Subscribe for ad free access & additional features for teachers. Authors: 267, Books: 3,607, Poems & Short Stories: 4,435, Forum Members: 71,154, Forum Posts: 1,238,602, Quizzes: 344

Chapter 8

The hearth in hall was black and dead,
No board was dight in bower within,
Nor merry bowl nor welcome bed;
"Here's sorry cheer," quoth the Heir of Linne.

Old Ballad

THE feelings of the prodigal Heir of Linne, as expressed in that
excellent old song, when, after dissipating his whole fortune, he found
himself the deserted inhabitant of "the lonely lodge," might perhaps
have some resemblance to those of the Master of Ravenswood in his
deserted mansion of Wolf's Crag. The Master, however, had this advantage
over the spendthrift in the legend, that, if he was in similar distress,
he could not impute it to his own imprudence. His misery had been
bequeathed to him by his father, and, joined to his high blood, and to
a title which the courteous might give or the churlish withhold at their
pleasure, it was the whole inheritance he had derived from his ancestry.
Perhaps this melancholy yet consolatory reflection crossed the mind of
the unfortunate young nobleman with a breathing of comfort. Favourable
to calm reflection, as well as to the Muses, the morning, while it
dispelled the shades of night, had a composing and sedative effect upon
the stormy passions by which the Master of Ravenswood had been agitated
on the preceding day. He now felt himself able to analyse the different
feelings by which he was agitated, and much resolved to combat and
to subdue them. The morning, which had arisen calm and bright, gave a
pleasant effect even to the waste moorland view which was seen from the
castle on looking to the landward; and the glorious ocean, crisped with
a thousand rippling waves of silver, extended on the other side, in
awful yet complacent majesty, to the verge of the horizon. With such
scenes of calm sublimity the human heart sympathises even in its most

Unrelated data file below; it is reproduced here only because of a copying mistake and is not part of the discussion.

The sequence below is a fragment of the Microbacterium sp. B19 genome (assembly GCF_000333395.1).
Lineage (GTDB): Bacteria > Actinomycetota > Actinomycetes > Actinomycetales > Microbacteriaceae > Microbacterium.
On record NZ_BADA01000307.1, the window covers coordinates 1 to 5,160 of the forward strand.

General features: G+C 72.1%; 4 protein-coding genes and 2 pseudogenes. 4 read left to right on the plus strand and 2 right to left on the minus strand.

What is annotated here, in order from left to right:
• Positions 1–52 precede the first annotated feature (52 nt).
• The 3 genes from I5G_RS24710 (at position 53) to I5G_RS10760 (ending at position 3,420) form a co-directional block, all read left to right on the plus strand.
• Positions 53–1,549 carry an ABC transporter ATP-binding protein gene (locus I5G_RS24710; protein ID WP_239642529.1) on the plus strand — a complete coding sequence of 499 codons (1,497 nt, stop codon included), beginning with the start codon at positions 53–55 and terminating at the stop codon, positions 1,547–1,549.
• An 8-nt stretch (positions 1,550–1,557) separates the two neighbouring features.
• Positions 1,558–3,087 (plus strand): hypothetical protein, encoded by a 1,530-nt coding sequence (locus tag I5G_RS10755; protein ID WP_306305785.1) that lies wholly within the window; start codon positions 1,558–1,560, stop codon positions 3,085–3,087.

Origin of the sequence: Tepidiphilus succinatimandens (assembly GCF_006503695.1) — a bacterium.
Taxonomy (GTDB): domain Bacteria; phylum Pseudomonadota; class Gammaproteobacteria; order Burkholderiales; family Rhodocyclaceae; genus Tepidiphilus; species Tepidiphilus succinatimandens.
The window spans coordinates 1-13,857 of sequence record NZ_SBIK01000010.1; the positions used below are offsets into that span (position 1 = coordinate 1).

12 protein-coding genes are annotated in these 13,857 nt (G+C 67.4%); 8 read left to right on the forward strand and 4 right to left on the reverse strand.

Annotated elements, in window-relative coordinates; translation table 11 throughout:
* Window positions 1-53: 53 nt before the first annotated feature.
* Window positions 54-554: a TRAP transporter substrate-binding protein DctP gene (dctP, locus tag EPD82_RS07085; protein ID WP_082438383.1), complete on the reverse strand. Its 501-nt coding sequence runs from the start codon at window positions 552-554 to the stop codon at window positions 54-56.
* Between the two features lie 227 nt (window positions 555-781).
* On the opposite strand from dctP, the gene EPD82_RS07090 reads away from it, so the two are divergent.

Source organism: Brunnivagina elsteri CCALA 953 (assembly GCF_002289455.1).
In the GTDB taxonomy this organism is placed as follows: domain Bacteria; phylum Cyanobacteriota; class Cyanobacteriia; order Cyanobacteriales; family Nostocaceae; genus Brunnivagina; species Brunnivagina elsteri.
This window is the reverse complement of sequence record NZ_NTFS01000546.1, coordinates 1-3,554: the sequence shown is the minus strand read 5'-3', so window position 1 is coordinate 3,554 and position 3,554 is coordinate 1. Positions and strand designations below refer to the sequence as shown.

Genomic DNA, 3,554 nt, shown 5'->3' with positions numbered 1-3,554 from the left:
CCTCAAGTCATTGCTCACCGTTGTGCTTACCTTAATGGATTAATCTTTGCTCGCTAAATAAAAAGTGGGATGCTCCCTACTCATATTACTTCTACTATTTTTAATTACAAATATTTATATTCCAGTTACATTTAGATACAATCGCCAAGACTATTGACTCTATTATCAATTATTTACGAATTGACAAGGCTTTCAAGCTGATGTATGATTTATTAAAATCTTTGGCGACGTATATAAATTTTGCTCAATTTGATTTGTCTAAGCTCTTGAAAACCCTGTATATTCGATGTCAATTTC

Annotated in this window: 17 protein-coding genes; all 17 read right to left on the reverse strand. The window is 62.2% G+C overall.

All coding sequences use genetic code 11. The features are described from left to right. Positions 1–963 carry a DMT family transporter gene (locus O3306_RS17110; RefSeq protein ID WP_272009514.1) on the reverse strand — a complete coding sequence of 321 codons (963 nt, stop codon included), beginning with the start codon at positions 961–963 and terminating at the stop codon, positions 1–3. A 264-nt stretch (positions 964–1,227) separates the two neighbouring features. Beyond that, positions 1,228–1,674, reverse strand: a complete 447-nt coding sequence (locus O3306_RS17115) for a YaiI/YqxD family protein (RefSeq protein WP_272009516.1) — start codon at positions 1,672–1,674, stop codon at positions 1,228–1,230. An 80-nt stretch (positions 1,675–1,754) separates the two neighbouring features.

disturbed moods, and deeds of honour and virtue are inspired by their
majestic influence. To seek out Bucklaw in the retreat which he had
afforded him, was the first occupation of the Master, after he had
performed, with a scrutiny unusually severe, the important task of
self-examination. "How now, Bucklaw?" was his morning's salutation--"how
like you the couch in which the exiled Earl of Angus once slept
in security, when he was pursued by the full energy of a king's
resentment?"

"Umph!" returned the sleeper awakened; "I have little to complain of
where so great a man was quartered before me, only the mattress was of
the hardest, the vault somewhat damp, the rats rather more mutinous than
I would have expected from the state of Caleb's larder; and if there had
been shutters to that grated window, or a curtain to the bed, I should
think it, upon the whole, an improvement in your accommodations."

"It is, to be sure, forlorn enough," said the Master, looking around the
small vault; "but if you will rise and leave it, Caleb will endeavour to
find you a better breakfast than your supper of last night."

"Pray, let it be no better," said Bucklaw, getting up, and endeavouring
to dress himself as well as the obscurity of the place would
permit--"let it, I say, be no better, if you mean me to preserve in my
proposed reformation. The very recollection of Caleb's beverage has done
more to suppress my longing to open the day with a morning draught than
twenty sermons would have done. And you, master, have you been able to
give battle valiantly to your bosom-snake? You see I am in the way of
smothering my vipers one by one."

"I have commenced the battle, at least, Bucklaw, adn I have had a fair
vision of an angel who descended to my assistance," replied the Master.

"Woe's me!" said his guest, "no vision can I expect, unless my aunt,
Lady Grinington, should betake herself to the tomb; and then it would be
the substance of her heritage rather than the appearance of her phantom
that I should consider as the support of my good resolutions. But this
same breakfast, Master--does the deer that is to make the pasty run yet
on foot, as the ballad has it?"

"I will inquire into that matter," said his entertainer; and, leaving
the apartment, he went in search of Caleb, whom, after some difficulty,
he found in an obscure sort of dungeon, which had been in former times
the buttery of the castle. Here the old man was employed busily in the
doubtful task of burnishing a pewter flagon until it should take the
hue and semblance of silver-plate. "I think it may do--I think it might
pass, if they winna bring it ower muckle in the light o' the window!"
were the ejaculations which he muttered from time to time, as if to
encourage himself in his undertaking, when he was interrupted by the
voice of his master.

"Take this," said the Master of Ravenswood, "and get what is necessary